State Compensation Insurance Fund
Most of us take our hearing for granted, especially when we’re young. We assume that hearing loss is unavoidable and is part of the aging process. However people who live in other parts of the world without the everyday noises of our industrial society have little or no hearing loss as they grow older.
Hearing loss in older people is not due to aging but exposure to noises over a lifetime. These noises can come from TV, traffic, machinery, and other loud sounds. Earphones have been known to be very destructive to hearing. In industries such as construction there are many sources of loud noises, which can be from equipment, such as circular saws, grinders, compressors, lift trucks, transportation equipment, and air or electric power tools.
What’s the difference between sound and noise? Noise, is unwanted sound. It’s unwanted because it can cause hearing loss; keeping you from hearing people talk or hearing emergency sounds. It can also disrupt job performance and cause stress-related problems, like cardiovascular changes, fatigue, irritability, and tension.
When is noise too loud? It’s too loud, if:
- You have to raise your voice to be heard.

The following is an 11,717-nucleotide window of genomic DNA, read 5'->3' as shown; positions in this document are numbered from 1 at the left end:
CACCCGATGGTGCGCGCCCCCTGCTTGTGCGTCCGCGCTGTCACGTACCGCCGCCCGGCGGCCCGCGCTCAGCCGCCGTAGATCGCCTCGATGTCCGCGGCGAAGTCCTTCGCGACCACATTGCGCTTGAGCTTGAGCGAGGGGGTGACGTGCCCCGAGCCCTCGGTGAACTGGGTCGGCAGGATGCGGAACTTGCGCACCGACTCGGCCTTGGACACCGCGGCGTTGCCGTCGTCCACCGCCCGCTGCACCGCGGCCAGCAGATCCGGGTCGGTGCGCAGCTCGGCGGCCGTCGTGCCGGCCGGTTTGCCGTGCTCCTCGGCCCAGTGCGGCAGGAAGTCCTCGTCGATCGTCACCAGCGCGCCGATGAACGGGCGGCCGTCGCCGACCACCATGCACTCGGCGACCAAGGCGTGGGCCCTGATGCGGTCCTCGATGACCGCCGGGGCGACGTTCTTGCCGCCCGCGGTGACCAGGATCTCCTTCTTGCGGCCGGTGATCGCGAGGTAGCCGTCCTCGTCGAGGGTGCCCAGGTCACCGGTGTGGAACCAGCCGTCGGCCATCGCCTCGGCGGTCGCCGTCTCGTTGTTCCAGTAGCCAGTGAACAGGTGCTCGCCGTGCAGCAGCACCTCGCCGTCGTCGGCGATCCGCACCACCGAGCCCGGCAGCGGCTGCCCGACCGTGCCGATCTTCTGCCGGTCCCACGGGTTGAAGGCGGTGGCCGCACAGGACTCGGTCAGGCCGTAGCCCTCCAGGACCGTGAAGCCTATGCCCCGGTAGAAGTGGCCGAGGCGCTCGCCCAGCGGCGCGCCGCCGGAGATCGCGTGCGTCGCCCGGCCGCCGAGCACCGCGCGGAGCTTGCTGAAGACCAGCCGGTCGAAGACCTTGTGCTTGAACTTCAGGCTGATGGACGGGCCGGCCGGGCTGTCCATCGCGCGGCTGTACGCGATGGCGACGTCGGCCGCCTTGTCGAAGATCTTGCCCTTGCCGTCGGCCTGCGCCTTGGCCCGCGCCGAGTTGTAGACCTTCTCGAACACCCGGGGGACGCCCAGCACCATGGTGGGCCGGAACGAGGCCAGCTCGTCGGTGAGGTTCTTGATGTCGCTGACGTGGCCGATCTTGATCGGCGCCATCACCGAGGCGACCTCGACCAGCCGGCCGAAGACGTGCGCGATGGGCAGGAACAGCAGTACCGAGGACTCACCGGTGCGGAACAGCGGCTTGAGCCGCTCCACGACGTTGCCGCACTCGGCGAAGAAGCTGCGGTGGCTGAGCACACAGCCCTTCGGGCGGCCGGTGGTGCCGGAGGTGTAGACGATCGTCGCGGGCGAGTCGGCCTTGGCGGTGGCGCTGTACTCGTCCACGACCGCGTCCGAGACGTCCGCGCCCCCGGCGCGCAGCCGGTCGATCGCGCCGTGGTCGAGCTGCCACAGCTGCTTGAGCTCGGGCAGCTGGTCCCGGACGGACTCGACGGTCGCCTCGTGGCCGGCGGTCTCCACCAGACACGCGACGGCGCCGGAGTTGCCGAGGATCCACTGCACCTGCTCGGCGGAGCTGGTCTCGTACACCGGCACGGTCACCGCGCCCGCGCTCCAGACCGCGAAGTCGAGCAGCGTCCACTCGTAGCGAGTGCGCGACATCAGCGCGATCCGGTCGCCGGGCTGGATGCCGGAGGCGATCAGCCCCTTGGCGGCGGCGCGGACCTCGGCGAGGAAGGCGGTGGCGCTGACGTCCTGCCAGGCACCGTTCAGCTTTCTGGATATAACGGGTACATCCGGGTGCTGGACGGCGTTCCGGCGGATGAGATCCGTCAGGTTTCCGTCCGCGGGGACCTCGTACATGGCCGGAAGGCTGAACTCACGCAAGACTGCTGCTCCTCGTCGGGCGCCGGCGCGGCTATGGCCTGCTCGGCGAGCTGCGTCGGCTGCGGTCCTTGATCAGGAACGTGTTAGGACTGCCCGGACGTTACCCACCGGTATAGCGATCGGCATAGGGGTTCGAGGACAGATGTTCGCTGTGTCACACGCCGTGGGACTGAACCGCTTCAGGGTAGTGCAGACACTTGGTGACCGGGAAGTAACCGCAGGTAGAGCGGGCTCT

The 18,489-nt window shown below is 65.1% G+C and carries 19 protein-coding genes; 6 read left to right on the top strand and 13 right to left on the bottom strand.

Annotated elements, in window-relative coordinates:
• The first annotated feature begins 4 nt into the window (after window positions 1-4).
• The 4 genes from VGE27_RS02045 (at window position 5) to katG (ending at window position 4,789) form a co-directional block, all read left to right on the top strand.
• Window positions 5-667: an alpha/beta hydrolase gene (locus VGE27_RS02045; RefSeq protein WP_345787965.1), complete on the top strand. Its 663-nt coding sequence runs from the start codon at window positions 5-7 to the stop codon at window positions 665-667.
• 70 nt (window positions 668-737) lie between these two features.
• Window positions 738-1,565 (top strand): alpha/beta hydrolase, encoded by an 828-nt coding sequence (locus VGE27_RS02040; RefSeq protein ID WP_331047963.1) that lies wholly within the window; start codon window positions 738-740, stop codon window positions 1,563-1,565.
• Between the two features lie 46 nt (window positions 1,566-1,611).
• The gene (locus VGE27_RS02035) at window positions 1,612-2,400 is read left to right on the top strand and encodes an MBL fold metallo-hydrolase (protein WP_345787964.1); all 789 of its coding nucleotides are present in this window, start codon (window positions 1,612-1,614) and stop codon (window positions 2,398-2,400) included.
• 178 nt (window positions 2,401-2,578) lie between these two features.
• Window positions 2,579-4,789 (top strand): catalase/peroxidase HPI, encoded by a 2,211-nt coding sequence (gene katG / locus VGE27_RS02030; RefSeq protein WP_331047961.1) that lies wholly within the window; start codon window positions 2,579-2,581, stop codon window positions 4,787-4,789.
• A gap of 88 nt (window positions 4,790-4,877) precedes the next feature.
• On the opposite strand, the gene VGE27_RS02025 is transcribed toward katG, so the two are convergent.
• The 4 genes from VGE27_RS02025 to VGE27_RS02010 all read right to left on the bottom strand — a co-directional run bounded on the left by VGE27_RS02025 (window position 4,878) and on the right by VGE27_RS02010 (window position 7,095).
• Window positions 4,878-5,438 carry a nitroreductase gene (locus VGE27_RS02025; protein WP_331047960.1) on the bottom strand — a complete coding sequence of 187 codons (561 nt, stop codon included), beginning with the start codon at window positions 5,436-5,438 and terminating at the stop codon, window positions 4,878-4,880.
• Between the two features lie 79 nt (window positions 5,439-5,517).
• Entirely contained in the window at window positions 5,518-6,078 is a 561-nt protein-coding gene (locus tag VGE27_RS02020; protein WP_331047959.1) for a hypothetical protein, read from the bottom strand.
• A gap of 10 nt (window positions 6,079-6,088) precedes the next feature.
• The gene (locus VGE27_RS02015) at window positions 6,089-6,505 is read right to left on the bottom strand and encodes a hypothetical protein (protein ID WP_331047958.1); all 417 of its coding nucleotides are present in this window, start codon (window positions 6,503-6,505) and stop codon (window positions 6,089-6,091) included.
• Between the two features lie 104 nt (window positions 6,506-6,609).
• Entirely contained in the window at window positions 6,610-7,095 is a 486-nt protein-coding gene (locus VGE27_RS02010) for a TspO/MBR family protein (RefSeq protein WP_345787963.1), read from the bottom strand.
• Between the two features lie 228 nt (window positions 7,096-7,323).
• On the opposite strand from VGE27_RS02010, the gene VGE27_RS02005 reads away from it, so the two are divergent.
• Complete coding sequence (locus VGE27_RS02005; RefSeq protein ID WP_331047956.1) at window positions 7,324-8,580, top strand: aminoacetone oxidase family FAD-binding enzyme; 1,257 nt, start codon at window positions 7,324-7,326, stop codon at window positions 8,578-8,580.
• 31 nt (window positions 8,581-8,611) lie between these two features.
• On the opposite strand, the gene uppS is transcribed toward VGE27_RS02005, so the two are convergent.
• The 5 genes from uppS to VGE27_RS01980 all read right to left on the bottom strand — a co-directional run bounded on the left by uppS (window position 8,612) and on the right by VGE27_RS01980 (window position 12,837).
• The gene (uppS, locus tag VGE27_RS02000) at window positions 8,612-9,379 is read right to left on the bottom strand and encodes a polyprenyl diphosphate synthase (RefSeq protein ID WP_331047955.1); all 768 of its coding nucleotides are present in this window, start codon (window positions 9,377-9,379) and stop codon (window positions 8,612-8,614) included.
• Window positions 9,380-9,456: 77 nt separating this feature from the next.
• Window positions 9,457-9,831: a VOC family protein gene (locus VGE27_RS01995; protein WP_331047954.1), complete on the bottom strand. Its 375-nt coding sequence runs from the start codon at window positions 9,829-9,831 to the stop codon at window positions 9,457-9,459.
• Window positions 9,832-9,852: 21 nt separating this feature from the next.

- You can’t hear someone less than 2 feet away without shouting.
- Speech around you sounds muffled or dull after you leave a noisy area.
- You have ringing in your ears after exposure to noise.
Both the amount of noise and the length of exposure affect its ability to damage hearing.
Hearing loss can happen so gradually that people may not notice their hearing is being affected until it’s too late. By then, even a hearing aid may not help. Protect yourself; don’t risk losing some of your hearing when it can be easily protected. You may be unable to prevent noise but you can minimize hearing loss by following established safety procedures and using appropriate hearing protection. Use earplugs or earmuffs when noise levels are high. Silence is not always golden, especially when it’s permanent.